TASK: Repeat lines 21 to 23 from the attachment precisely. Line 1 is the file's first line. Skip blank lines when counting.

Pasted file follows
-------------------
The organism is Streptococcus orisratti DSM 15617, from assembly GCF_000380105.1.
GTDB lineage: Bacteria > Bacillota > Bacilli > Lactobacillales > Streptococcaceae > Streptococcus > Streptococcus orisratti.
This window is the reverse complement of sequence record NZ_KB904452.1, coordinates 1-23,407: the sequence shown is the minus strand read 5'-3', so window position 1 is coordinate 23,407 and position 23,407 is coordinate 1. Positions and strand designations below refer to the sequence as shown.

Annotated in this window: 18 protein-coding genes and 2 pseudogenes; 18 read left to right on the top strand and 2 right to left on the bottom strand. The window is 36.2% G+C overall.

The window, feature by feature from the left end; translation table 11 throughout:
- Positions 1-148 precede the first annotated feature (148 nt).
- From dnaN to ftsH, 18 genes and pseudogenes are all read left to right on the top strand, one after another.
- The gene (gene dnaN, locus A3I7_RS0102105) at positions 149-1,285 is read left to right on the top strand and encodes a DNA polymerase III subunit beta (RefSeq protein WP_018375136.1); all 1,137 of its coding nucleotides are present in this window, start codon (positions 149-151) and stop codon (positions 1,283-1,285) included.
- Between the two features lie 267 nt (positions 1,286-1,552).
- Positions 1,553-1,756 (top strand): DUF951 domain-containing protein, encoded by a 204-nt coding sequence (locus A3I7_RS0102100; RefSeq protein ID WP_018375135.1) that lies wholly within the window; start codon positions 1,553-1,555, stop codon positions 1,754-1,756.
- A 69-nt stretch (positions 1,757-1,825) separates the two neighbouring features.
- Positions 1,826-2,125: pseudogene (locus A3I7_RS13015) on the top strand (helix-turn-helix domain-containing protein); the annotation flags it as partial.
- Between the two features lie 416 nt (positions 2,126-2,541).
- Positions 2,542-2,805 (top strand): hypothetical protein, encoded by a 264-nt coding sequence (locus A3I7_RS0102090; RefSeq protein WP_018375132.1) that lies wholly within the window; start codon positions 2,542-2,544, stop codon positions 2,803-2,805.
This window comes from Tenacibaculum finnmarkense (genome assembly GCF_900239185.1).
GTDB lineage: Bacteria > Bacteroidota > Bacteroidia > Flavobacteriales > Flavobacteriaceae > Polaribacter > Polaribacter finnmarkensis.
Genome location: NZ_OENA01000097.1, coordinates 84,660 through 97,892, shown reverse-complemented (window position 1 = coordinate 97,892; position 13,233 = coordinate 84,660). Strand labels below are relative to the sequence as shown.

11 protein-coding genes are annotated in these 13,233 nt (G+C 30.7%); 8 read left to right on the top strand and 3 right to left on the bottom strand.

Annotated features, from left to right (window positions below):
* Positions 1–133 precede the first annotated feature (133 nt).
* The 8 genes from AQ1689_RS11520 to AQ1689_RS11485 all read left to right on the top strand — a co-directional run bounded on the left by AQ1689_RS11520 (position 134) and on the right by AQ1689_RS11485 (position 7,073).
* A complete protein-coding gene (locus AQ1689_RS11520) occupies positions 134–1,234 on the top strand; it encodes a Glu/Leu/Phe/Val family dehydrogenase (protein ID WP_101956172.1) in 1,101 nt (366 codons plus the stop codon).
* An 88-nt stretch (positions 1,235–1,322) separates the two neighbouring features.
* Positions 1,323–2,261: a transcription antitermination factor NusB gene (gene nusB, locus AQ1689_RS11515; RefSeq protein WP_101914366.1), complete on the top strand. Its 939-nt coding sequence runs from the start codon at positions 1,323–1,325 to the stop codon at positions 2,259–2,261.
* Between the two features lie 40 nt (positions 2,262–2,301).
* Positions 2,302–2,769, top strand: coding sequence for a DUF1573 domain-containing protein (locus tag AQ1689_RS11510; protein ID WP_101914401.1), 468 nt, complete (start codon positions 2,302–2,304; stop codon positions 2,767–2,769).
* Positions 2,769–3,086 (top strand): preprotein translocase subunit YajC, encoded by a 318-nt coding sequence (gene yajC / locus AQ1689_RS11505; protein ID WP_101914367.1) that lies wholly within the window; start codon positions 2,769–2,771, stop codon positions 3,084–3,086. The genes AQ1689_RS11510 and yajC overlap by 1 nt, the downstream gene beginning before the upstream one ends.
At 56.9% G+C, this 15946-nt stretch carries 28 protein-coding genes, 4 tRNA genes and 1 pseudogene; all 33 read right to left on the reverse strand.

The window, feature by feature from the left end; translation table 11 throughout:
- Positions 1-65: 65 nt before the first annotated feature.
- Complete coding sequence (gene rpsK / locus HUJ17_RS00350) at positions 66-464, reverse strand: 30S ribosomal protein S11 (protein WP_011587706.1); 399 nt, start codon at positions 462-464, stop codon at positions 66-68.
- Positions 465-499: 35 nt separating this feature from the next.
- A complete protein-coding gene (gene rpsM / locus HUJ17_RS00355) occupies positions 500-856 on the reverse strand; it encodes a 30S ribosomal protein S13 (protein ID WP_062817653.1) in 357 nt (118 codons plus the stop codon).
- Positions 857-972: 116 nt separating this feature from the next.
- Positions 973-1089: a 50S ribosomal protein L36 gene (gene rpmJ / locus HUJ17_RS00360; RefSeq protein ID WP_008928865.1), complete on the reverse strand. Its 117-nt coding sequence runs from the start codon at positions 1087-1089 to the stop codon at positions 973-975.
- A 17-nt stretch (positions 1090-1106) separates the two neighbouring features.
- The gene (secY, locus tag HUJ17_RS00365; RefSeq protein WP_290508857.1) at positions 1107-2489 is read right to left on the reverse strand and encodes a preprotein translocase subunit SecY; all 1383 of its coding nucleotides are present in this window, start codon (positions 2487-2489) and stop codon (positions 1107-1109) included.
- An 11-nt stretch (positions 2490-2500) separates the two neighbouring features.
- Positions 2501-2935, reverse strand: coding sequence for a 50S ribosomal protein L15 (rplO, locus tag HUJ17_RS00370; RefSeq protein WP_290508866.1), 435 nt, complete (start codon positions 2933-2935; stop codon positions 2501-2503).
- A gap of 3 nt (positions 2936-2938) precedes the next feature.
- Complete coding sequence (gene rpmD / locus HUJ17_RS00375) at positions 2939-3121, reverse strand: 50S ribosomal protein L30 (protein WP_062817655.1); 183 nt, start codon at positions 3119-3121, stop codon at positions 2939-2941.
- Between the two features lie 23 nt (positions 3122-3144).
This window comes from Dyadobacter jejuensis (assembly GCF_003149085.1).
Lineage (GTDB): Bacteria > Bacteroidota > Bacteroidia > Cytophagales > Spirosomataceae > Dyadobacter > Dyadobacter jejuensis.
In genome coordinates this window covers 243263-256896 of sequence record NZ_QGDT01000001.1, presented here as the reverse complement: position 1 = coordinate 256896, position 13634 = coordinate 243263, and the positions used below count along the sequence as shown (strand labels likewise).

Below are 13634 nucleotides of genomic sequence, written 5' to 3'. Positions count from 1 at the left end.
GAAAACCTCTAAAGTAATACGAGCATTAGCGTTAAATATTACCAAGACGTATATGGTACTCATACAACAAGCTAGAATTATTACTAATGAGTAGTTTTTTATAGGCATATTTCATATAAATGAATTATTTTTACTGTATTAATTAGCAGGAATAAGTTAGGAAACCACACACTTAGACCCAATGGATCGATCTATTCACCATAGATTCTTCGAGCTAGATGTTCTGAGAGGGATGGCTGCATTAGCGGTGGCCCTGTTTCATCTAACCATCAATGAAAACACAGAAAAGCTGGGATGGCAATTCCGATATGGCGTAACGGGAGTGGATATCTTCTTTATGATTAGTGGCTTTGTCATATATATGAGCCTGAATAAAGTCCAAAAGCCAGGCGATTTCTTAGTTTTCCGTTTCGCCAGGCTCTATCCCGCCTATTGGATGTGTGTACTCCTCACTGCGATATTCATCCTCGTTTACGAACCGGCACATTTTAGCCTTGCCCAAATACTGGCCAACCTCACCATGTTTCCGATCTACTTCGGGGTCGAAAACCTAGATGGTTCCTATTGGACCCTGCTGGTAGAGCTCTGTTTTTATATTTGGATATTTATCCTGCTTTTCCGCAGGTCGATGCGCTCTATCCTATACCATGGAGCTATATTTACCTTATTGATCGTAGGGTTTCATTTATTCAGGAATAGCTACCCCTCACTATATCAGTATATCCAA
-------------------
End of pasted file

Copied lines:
* The 8 genes from AQ1689_RS11520 to AQ1689_RS11485 all read left to right on the top strand — a co-directional run bounded on the left by AQ1689_RS11520 (position 134) and on the right by AQ1689_RS11485 (position 7,073).
* A complete protein-coding gene (locus AQ1689_RS11520) occupies positions 134–1,234 on the top strand; it encodes a Glu/Leu/Phe/Val family dehydrogenase (protein ID WP_101956172.1) in 1,101 nt (366 codons plus the stop codon).
* An 88-nt stretch (positions 1,235–1,322) separates the two neighbouring features.